Blackpool has more households classed as fuel poor (15.2%) than any other part of Lancashire, a startling statistic, especially when compared with the national average of 10.3% (Department for Business, Energy and Industrial Strategy). The reasons for this are complex and varied, and a solution requires focus from multiple areas. Many organisations across the North West are already working hard to address this issue. But what if efforts could be enhanced in a specific area, such as Blackpool, through channelling resources and working smarter together?
Warren Ward, Director of Barkers, a procurement consultancy based in Chorley, believes wholeheartedly in the power of connecting organisations to effect change. An Executive Director on the Fylde Coast Responsible Business Network, Warren knew of the Cadent Foundation, which was set up by local gas network Cadent, to make a positive and lasting impact on fuel poverty through working with charities that address the root causes.
Warren connected Julia Dwyer, Director of the Cadent Foundation, with Maggie Cornall, Director of Operations at Blackpool Coastal Housing (BCH) which manages the Council’s social housing stock and provides related services to its tenants and leasehold customers. Together Blackpool Coastal Housing, Cadent Foundation and Cadent, have collaborated to fund and establish the Warm and Healthy Homes Project, an initiative that supports vulnerable people to access support that will improve energy efficiency within their homes. The timing couldn’t be better, with households across the UK facing rising prices for basic necessities such as food and energy.
Julia Dwyer, Director at Cadent Foundation, explains further: ‘The cost of living crisis is a very real issue of concern affecting thousands of households across the country. We’ve all heard the headlines that gas and electricity prices will almost double by the end of the year which has the potential to plunge countless households into uncertainty. That’s why the Warm and Healthy Homes Project is so vital. The more that we can do to help people to make their homes energy efficient, the lower those bills will be.’
Edward Allard, Customer Safeguarding Manager at Cadent, said: “In addition to Cadent Foundation’s contribution, we realised quickly that other sources of funding that Cadent has access to could be put to great use on this project. We were able to allocate additional funding from our Vulnerability and Carbon Monoxide Allowance. This has funded a dedicated case worker and has enabled Blackpool Coastal Housing to provide personalised support for local residents. The impact of this has been incredible – life-changing really for many people living in vulnerable situations.”
In the first three months of the project, 67 households benefited from the scheme which facilitates individual assessments by a trained Advisor, followed by bespoke solutions. This could include the replacement of inefficient heating systems, installation of insulation or the repair of energy release hotspots in the home. As well as support with practical measures, households can also receive affordable warmth advice, help with managing fuel debt, and assistance with claiming the Warm Homes Discount. Combining both the Cadent Foundation and Cadent’s funding has ensured a holistic approach to tackling fuel poverty.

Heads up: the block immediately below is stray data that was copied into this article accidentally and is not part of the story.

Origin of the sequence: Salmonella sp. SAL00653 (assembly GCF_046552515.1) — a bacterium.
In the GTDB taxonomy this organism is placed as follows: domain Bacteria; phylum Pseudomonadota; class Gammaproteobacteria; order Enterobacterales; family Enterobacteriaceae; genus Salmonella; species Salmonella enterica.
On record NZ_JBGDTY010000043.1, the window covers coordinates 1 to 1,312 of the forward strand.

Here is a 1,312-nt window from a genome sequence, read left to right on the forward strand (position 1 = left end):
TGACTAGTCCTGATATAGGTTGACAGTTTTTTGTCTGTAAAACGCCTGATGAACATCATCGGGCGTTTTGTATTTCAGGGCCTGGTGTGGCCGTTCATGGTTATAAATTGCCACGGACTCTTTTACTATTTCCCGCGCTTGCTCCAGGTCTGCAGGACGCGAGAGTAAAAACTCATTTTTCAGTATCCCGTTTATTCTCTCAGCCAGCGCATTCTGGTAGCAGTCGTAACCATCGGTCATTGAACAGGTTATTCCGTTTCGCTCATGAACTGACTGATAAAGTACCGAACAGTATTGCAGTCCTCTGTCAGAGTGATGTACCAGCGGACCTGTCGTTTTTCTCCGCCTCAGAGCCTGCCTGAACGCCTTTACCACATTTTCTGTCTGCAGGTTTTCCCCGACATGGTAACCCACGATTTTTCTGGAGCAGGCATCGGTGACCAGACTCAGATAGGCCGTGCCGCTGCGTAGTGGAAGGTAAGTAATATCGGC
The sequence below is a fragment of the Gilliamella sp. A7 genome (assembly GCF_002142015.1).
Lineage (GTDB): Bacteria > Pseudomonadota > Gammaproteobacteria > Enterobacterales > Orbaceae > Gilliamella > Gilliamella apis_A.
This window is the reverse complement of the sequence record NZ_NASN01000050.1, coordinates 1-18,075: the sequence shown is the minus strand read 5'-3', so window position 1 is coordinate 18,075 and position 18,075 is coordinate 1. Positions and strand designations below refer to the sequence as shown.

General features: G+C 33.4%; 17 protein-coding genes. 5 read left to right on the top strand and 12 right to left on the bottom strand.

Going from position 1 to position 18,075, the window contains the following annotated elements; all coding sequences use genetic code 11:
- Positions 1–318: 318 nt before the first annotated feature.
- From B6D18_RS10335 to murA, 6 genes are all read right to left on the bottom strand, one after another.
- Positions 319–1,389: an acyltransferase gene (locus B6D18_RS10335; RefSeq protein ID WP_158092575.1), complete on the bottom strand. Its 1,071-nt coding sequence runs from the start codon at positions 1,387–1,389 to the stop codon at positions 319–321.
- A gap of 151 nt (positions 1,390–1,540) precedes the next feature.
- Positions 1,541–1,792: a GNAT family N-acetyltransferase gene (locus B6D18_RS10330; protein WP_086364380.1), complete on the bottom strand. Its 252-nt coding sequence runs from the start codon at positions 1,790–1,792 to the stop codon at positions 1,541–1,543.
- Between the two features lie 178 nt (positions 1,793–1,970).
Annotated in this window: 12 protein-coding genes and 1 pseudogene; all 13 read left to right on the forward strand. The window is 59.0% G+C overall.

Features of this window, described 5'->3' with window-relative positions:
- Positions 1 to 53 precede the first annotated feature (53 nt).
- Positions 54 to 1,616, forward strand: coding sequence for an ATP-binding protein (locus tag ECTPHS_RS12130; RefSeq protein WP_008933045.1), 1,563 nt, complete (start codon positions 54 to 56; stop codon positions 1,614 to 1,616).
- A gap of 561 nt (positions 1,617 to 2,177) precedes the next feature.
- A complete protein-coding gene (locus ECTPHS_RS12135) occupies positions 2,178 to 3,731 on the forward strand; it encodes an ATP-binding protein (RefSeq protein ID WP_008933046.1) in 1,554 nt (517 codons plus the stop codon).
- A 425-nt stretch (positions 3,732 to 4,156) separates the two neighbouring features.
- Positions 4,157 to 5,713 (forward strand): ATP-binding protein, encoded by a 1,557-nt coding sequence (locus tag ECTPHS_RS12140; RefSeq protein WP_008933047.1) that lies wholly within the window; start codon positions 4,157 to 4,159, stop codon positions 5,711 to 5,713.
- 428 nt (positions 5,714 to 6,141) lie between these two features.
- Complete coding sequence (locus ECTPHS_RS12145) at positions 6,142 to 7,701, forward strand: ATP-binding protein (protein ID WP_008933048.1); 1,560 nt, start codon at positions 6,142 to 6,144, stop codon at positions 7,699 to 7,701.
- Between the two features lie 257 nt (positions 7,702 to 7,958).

An example of the difference this initiative has made to vulnerable people in Blackpool is Jean. Jean had to give up work to care for her husband with a brain injury. Her boiler had broken leaving them with no heating or hot water and Jean had reached crisis point. She contacted the local carers and once an advisor visited Jean, she was referred to BCH Community to discuss what help she could receive. Jean’s hot water and heating was restored, she was provided with a dehumidifier drawing moisture out of the property to reduce the damp significantly, and as a consequence, the couples’ health and wellbeing was significantly improved.
The project is a great example of the power of networking and how organisations working together can make a huge impact on the lives of others. Warren explains: ‘Cadent and The Cadent Foundation was the perfect pairing for Blackpool Coastal Housing. The organisations care deeply about alleviating fuel poverty and enhancing living conditions for all, so the connection seemed an obvious one to make. It’s great to see the Warm and Healthy Homes Project benefiting 67 households already, with many more opportunities to support vulnerable people identified.’
Maggie Cornall added: ‘It’s been fantastic to work with the Cadent Foundation, and then Cadent itself too, the result of which has seen a real and tangible benefit to individuals and families in Blackpool. We are committed to continue this work and have identified additional opportunities for Cadent and BCH to focus on improving our impact on the wider community. We are in discussions to lower our carbon footprint for example, and Cadent are supporting us through this process.’
The impact that connecting three organisations with similar visions is substantial, and it’s something that Warren sees regularly in his role as Commercial Director at Barkers and his role as non-Executive Director for the Fylde Coast Responsible Business Network and Non-Executive Director at third sector organisation, Jobs, Friends, Houses. He commented: ‘I feel the real value we can bring as business leaders is connecting other businesses within our networks to the causes we support. If we can inspire other organisations to use their networks for good then individuals, communities and wider society can all realise the benefits.’